To date, the protestors have wisely applied the tried and tested methods of a guerrilla operation. With less apparatus and training than the security forces they face, protests largely began as high profile non-violent marches. It is now the pockets of physical confrontation that are catching the headlines. Small agile groups are becoming involved in skirmishes that include the seizure of the parliament chamber on 1st July.

Source: Malay Mail

The better news for Cathay and Chek Lap Kok airport authorities is that the protestors have to date moved on quite quickly, it’s not implausible that the parliament chamber protest could have turned into a siege. The stakeholders at Chek Lap Kok will be hoping the insurgent movement continues to move on to another target.

Source: South China Morning Post

If the situation is coming to a tipping point, then the airport could be the hill the protestors decide to take a stand on. The Los Angeles Times spoke with some protestors and found out more about their choice of location:

“Protesters filled both arrival and departures terminals of the airport Monday, holding up signs against police violence… Many said they’d chosen the airport as a protest site because police were less likely to fire tear gas and charge protesters in the presence of international travellers.”

Source: Los Angeles Times

Chinese authorities have stationed a convoy of armed vehicles in a mainland city bordering Hong Kong. The current narrative is that the convoy forms part of a regular exercise but footage of the trucks has been circulating online since Saturday.

Source: South China Morning Post

The South China Morning Post reported Beijing-based military specialist, Zhou Chenming, saying the armed police were taking part in regular drills and people should not feel nervous.

“The central government has repeatedly stated it will only interfere if there are large-scale riots and the Hong Kong government has applied voluntarily for support… If the situation does not reach that point, then this is only a deterrence measure, to deter these [small group of people] from stepping over the line,” Chenming stated.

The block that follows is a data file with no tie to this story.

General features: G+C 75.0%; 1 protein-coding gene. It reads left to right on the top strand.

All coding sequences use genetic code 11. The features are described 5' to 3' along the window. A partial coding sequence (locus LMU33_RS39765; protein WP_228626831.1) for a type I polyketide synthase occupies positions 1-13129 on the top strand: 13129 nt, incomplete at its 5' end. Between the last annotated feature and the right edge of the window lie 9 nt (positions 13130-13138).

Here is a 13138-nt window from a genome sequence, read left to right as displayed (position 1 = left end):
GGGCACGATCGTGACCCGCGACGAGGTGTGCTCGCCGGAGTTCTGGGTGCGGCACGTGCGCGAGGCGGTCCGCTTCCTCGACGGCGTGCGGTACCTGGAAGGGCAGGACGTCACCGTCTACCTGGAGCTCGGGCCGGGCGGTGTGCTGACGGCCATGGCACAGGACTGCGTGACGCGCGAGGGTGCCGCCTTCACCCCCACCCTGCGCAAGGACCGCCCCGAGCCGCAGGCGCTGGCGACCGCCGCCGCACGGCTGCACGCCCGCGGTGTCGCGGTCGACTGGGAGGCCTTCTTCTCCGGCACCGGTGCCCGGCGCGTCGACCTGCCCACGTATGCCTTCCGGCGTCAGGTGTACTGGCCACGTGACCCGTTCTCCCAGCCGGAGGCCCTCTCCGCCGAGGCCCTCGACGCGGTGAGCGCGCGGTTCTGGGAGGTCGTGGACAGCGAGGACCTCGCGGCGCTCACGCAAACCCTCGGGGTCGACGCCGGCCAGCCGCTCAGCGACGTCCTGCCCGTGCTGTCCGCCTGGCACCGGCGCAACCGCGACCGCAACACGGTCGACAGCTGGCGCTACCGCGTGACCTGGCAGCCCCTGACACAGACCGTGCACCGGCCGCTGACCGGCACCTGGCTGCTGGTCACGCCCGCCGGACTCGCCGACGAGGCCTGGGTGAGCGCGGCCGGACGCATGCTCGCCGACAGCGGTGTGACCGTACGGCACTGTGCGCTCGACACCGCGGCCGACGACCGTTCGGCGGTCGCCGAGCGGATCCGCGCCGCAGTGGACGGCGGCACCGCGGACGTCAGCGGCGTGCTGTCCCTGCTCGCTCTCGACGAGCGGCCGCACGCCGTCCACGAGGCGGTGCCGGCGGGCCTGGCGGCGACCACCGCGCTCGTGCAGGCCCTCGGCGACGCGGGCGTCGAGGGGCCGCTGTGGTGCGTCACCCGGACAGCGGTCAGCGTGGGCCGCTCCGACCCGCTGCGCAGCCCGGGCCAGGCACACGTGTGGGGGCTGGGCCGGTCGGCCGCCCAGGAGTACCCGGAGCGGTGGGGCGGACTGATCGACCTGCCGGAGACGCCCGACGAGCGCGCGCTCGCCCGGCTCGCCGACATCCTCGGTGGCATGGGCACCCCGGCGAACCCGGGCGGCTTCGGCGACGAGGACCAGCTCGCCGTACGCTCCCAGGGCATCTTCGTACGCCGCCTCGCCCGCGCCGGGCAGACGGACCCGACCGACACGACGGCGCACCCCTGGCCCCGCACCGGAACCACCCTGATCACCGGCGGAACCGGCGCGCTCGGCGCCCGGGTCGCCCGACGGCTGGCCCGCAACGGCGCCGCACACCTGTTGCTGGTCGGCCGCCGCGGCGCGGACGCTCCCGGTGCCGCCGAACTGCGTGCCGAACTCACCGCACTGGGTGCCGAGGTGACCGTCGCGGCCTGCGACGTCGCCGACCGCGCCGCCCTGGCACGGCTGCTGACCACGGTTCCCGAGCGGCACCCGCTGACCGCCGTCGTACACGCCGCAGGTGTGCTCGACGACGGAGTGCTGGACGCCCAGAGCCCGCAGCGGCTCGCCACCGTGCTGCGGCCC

Source: South China Morning Post

Dixon Sing Ming, a political-science professor at the Hong Kong University of Science and Technology, described the move as a “psychological warfare tactic”. He said:

“The drill is part and parcel of a well-coordinated attempt by Beijing to pressure the protesters and the general public to give up their five demands.”

Source: South China Morning Post

Military vehicles are a very effective way to subdue civilian protest but only in the short term. The legacy of such actions has been highlighted by the Tiananmen Square protests of 1989.

Source: BBC



Stranded passengers face considerable uncertainty, but shareholders in Cathay Pacific are also feeling the pain. With minimal influence of the situation, they are the investors who are most acutely aware of how the global increase in geo-political risk can impact net value.

Source: South China Morning Post

The Cathay Pacific share price is nearing two significant previous lows: HKD 9.40 April 2003 and HKD 7.38 Nov 2008. To put the current price into perspective, the below share price chart notates both levels. A significant rally in share price could be brought about by something as simple as the protestors not visiting the airport premises.

Source: TradingView